There's a shaky, yet at times tenable, theory concerning swell forecasting which states: the level of hype in the lead-up and the magnitude of the swell event itself exhibit an inversely proportional relationship.
Or to put that another way, the more folks talk the waves up, the less likely they are to be life-changing good on the day.
Indeed, there had been an awful lot of build-up chat about the swell that launched the MEO Rip Curl Pro Portugal in spectacular fashion at Supertubos today. As far back as last Sunday morning, while many were just rubbing the Quik Pro France finals day festivities out the corners of their eyes, there began the genesis of a rumor of a booming swell in the mail for Portugal. Early in the week, advance party sentries were reporting epic sandbars installed at Supertubos, with wind forecasts looking highly cooperative.
Meanwhile, ex-Cat 3 Hurricane Ophelia -- the most easterly Atlantic hurricane ever recorded -- was sending huge pulses into the Bay of Biscay. At the same time, it was dragging up hot southerly winds that fanned devastating wildfires across Portugal and northwest Spain, all of which only added to weather-gazing fervor. Just before the weekend, midnight Facebook Lives of Nazaré nutters fixing lead weights to frightful surfcraft under the moonlight did little to quell the high surf expectancy.
On an eventful, bone-rattling day of pumping surf that saw both Jeep Leader John Florence and chief Title rival Jordy Smith advance to Round Three with Round One wins, perhaps the biggest surprise -- despite notable exceptions -- was the general scoreboard modesty. Both in terms of points awarded and the number of rides scored. That "raining 10s" moment never quite came to pass. But with the world's best choosing to grab step-up pintails and long leashes, and showing plenty of respect to one of the more dangerous sandbars on Tour, the viewing was every bit as compelling as advertised. By the time a momentous day was done, an eight-man World Title race had been reduced to six, with No. 4 Owen Wright and No. 8 Filipe Toledo bowing out.
Florence, who advanced at a canter over Mason Ho and Kanoa Igarashi, only stood up four times today, posting a heat total of 11.67 (versus his 2017 average of 16.53). "I'm super stoked to be back here and for the waves to be pumping like this, it's amazing," Florence said. "It's got a little Off-The- Wall feel to it, like it's a little bit unpredictable and you see those big ones coming in and you never know if you're going to make it or not."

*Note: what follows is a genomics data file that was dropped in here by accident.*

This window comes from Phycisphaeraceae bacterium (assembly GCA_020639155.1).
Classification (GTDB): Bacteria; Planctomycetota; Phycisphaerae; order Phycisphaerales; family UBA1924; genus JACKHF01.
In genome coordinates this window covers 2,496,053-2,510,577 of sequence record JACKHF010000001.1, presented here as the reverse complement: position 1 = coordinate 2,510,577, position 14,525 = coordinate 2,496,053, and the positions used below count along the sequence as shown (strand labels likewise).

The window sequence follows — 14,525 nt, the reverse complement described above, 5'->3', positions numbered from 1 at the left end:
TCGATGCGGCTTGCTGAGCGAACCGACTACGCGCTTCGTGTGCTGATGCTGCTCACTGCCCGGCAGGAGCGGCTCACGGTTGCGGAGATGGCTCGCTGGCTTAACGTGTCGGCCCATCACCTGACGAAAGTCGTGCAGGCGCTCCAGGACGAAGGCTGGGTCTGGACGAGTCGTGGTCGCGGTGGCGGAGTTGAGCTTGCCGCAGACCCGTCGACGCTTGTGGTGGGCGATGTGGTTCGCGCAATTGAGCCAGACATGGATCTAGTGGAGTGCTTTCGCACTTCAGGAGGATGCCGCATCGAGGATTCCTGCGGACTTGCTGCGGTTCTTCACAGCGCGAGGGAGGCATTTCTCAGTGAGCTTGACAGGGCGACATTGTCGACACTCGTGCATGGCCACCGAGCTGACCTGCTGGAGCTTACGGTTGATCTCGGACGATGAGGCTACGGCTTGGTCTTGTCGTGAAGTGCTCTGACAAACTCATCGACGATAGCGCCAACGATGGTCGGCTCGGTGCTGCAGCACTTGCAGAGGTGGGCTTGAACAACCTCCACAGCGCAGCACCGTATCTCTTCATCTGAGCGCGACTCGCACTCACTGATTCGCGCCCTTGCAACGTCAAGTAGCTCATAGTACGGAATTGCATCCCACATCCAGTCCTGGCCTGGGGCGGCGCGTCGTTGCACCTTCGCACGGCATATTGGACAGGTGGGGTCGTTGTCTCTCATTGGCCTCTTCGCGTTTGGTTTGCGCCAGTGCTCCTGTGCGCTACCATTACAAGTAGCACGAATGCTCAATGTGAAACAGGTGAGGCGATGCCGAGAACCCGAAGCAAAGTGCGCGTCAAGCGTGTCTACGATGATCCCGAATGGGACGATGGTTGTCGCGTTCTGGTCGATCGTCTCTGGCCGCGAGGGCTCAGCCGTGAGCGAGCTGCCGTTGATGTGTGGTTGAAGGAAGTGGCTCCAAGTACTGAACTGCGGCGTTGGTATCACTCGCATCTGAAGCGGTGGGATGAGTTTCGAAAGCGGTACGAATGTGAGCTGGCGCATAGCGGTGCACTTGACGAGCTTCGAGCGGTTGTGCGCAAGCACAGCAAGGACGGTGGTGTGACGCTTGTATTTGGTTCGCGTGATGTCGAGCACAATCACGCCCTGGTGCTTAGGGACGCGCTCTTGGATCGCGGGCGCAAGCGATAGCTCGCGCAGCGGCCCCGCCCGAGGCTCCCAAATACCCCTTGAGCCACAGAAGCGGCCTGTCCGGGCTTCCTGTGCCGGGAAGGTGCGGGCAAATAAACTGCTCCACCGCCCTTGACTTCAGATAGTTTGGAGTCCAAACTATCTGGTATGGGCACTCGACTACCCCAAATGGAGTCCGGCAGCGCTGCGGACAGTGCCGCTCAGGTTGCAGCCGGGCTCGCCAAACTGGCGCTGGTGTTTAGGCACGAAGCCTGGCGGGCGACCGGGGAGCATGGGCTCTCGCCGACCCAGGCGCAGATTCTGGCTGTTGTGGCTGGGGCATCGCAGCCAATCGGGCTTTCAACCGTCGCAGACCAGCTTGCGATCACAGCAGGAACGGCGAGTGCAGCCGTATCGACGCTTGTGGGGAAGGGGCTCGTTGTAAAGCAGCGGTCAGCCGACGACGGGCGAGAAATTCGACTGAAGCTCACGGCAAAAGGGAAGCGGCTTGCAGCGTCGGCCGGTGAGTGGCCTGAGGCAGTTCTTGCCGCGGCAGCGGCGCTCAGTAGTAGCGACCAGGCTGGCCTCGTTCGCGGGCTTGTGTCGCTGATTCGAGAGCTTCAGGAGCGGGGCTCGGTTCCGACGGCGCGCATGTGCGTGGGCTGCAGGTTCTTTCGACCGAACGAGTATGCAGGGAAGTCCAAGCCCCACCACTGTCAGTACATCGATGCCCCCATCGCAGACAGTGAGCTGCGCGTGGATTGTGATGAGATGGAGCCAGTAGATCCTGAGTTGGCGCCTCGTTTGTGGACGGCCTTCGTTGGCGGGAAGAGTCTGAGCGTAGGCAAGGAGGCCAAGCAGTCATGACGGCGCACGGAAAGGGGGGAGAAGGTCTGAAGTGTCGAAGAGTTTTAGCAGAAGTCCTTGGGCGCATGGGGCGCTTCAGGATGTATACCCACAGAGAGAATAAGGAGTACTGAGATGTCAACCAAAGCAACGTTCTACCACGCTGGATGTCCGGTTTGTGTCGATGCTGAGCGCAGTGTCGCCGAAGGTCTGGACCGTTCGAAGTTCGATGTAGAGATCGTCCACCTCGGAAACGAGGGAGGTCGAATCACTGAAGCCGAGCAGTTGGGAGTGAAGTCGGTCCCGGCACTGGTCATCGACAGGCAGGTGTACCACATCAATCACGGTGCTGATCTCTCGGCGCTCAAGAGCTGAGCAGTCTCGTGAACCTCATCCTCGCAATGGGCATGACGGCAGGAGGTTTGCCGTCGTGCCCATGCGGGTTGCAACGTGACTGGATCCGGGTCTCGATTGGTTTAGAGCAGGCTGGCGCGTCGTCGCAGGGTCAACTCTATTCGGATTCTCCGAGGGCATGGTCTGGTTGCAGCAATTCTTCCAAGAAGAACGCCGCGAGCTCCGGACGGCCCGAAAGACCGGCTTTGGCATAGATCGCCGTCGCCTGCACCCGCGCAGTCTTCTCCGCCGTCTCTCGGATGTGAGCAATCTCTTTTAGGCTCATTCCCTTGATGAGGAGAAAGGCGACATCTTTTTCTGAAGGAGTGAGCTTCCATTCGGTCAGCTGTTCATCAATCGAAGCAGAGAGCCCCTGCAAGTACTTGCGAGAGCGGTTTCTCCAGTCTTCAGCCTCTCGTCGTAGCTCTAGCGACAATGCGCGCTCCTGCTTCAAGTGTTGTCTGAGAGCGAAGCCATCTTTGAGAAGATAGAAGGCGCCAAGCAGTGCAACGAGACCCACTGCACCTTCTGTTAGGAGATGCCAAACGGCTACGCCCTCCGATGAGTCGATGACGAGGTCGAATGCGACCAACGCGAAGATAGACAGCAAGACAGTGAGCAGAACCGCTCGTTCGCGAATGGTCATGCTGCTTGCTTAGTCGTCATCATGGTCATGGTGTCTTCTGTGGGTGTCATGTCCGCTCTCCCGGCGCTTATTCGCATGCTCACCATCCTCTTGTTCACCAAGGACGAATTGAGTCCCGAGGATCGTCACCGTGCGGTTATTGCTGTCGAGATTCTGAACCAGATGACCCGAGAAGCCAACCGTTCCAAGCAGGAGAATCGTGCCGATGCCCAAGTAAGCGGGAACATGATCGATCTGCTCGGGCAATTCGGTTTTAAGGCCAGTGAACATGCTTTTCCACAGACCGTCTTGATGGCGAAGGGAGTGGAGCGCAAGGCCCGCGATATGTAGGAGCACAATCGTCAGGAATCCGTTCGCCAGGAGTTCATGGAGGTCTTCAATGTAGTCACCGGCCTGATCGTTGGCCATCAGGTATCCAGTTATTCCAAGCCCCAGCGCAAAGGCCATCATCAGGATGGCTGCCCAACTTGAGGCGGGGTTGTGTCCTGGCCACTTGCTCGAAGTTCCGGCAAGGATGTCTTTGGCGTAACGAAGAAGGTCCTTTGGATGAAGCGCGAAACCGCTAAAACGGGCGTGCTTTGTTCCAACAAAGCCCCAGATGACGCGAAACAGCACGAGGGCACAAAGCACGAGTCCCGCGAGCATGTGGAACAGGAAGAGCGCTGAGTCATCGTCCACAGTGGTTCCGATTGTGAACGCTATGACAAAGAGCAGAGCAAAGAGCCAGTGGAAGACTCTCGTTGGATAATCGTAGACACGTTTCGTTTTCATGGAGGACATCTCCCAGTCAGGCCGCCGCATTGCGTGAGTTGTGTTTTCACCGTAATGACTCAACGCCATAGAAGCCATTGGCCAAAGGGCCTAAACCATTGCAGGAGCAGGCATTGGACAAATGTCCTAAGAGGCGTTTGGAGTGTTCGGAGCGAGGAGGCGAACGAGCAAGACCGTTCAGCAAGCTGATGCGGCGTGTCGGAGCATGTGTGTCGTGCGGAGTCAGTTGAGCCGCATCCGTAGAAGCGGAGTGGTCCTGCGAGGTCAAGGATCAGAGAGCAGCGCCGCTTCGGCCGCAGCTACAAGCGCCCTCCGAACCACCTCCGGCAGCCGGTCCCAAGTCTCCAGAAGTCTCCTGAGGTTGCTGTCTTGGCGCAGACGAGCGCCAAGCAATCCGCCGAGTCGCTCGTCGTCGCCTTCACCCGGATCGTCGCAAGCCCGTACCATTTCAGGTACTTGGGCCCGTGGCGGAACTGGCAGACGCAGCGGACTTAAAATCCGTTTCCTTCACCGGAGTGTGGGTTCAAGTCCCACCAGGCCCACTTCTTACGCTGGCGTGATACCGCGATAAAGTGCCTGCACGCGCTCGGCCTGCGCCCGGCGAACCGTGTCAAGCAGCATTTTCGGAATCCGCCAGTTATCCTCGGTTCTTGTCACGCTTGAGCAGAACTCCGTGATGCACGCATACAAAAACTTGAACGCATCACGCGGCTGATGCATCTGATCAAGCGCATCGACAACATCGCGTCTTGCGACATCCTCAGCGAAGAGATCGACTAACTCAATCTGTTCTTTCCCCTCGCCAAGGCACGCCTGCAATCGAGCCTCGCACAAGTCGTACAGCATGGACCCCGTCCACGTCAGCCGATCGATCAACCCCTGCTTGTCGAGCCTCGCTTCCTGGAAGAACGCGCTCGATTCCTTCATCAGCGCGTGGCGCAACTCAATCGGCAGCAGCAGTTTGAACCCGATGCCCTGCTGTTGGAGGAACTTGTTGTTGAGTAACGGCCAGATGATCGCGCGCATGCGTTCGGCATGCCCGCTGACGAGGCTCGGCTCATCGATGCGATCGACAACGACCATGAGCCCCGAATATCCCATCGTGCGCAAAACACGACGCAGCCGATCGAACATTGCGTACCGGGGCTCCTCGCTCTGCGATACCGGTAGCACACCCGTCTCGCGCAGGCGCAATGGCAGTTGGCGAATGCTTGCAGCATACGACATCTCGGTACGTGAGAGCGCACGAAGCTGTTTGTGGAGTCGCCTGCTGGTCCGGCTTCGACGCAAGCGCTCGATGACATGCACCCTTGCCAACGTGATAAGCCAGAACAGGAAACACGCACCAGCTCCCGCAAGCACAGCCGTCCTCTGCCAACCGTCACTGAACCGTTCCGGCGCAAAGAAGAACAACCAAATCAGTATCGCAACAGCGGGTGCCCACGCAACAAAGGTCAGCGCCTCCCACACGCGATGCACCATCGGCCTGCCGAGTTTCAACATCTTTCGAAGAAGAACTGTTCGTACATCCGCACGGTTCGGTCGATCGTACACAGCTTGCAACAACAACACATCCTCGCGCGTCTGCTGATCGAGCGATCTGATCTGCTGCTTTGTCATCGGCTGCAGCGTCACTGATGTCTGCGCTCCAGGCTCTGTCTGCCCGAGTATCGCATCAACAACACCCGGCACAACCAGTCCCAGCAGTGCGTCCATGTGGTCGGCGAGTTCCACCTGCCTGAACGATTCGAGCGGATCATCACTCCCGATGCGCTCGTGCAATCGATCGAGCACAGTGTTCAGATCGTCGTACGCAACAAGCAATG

Surf fans with a fancy for statistics might note that Igarashi posted a combined heat total score of 0.50 points, while Florence's own relatively meek points haul was greater than the sum of all of Heat 1's three surfers' (Julian Wilson, Leonardo Fioravanti, Caio Ibelli) heat totals. Still, if nothing else, the reigning World Champ will come into Round Three with plenty of energy in the tank, having hardly exerted himself on an otherwise strenuous day.
Smith, whose detractors are quick to point out a perceived heavy-water Achilles heel, went through against a similar lack of genuine opposition from his adversaries, with Vasco Ribeiro and Italo Ferreira barely posting five points between them. "At this stage it's head-down, no looking back and a Round One win is just as important as a win in the Final," Smith said. "The conditions are extremely tough out there, it's huge. I'm very relaxed but I feel like this result in France killed me. I have nothing to lose at this point, if I finish the year second it's a great year, if I win the World Title even better, so everything to gain."
Meanwhile, Owen Wright and Filipe Toledo's 2017 World Title chances -- slim as they were -- were extinguished today via Round Two losses to Ribeiro and Fioravanti, respectively. Wildcard Ribeiro, who posted the day's highest wave score of 9.37, earning the day's loudest cheer, managed to eliminate Wright -- World No. 4 -- despite having a back-up score of 1.83. An emotional return to Pipeline for Wright, the wave that inflicted a career-threatening injury on him two years ago, will be just another compelling story in a historic season for professional surfing.
The overall theme for today was very much survival, making the most of hospitable openings where they presented, and avoiding landing lips at all costs. Josh Kerr, Michel Bourez and Jadson Andre drew shrieks with major closeout sendage, while Bourez finished his heat (a breathless win over Toledo and Andre) by getting washed back into the beach, having been forced to abort a paddle-out attempt after a board change. Mick Fanning, who nailed the day's highest heat total of 15.50, was back on the beach after a board change of his own and with seven minutes to go publicly contemplated not attempting a return to the lineup. In the end, he didn't manage to get there, despite trying. The afternoon's standard caught-inside, pre-duck dive prep being to turn 180 degrees and then paddle back toward shore to escape the initial explosion, was testament to just how heavy things were.
While conditions today were bigger than anything seen at this event for the past four years, one particular similarity to last year's edition is particularly notable: John Florence could be crowned World Champion here in Portugal with a win, becoming the first surfer to successfully defend a World Title since Slater in 2011.
But as yet, with a great forecast on hand for the coming days, we are a whole lot of surfing -- and likely dramatic incident -- away from that.